27 March 2012

Day of DH: Thomistic Roots

I shouldn't be blogging at all today with a paper to finish, but as I logged into my feed reader today I realized it is Day of DH. For those of you who are non-librarians, Day of DH is a day when digital humanists around the world spend some time documenting what they do, usually by blogging or shout-outs in the Twitter-sphere. I'm not a digital humanist, but I have a marginal interest in DH activities, especially because I'm interested (as any archivist who wants to survive the future) in digital archiving and  preservation. There are a lot of really cool DH projects out there, done by both scholars and non-academics. One of my favorites is the Rosetti Archive (it's cool to see the poems and art of a poet-artist juxtaposed on the same page). Despite some attitudes to the contrary, the humanities are not dead, and technology is only helping to re-vitalize them.

One interesting piece of trivia about digital humanities, humanities computing, or whatever you want to call it, is that it has Jesuit origins. Fr. Robert Busa, S.J., collaborated with IBM to conduct linguistic analysis on the works of St. Thomas Aquinas, resulting in the production of the Index Thomisticus. Fr. Busa, bless his heart, spent years working with punch cards to produce this. He began this not in the 1980s, nor the 1970s, but 1949 (!). He is known as an early pioneer in digital humanities, and his death last year was a loss for the international DH community. So take a few minutes today to see what is happening in DH!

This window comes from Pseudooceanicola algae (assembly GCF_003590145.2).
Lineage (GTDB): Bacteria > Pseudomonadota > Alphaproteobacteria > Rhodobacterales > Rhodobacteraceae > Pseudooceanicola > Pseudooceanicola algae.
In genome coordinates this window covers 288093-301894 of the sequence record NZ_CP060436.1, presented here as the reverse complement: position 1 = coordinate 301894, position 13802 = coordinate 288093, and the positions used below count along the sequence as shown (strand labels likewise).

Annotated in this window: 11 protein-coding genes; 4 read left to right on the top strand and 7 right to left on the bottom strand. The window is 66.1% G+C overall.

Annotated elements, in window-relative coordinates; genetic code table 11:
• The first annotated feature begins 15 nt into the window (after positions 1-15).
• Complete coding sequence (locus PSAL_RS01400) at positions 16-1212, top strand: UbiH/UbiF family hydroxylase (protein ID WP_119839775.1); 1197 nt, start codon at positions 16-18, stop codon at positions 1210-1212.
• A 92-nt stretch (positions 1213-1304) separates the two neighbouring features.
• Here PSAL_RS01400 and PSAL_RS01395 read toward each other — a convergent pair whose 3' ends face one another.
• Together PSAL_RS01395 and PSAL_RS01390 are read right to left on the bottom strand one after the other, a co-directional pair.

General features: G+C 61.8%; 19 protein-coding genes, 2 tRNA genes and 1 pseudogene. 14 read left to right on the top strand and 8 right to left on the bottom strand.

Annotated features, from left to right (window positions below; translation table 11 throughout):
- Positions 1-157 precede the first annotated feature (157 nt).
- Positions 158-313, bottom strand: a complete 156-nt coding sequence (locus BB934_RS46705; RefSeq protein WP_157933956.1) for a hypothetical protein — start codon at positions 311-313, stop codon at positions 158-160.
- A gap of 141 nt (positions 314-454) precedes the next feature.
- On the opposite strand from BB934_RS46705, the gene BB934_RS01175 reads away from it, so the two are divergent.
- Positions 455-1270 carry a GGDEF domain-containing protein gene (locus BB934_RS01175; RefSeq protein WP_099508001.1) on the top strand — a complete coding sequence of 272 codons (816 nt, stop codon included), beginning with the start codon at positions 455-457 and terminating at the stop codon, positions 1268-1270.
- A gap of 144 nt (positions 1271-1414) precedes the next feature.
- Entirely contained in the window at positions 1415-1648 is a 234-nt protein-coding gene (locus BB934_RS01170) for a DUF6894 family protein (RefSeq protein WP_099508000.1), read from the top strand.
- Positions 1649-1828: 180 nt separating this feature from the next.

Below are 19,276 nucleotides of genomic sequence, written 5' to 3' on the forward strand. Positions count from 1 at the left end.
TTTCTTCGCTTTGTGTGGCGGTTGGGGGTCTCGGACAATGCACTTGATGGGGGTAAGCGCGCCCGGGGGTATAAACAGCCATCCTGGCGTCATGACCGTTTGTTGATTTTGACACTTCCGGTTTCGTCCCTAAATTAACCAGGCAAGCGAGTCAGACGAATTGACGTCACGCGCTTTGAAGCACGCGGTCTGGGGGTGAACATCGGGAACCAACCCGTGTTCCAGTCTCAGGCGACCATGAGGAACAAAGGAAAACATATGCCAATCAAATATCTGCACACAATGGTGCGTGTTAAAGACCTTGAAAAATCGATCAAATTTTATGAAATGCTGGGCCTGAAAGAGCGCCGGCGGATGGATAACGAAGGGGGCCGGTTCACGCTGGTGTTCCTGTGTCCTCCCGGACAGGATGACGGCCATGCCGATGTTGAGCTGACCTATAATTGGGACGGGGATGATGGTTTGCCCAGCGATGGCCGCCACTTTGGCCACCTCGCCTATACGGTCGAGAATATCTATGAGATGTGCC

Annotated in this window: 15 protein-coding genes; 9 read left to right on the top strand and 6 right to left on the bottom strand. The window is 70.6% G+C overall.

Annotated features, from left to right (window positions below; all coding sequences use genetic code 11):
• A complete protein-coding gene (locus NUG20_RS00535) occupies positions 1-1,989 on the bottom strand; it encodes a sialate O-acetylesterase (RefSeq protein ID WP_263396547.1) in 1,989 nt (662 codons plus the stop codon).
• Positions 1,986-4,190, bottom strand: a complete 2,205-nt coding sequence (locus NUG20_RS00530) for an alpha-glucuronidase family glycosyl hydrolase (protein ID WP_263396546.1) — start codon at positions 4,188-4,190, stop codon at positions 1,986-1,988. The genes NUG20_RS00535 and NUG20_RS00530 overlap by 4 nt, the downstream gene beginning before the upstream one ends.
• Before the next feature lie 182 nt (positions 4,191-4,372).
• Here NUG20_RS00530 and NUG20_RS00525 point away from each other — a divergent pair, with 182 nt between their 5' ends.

Fateful meeting with St. Thomas: a drawing from Fr Busa's last Christmas card (2010).

On Twitter: #DayofDH

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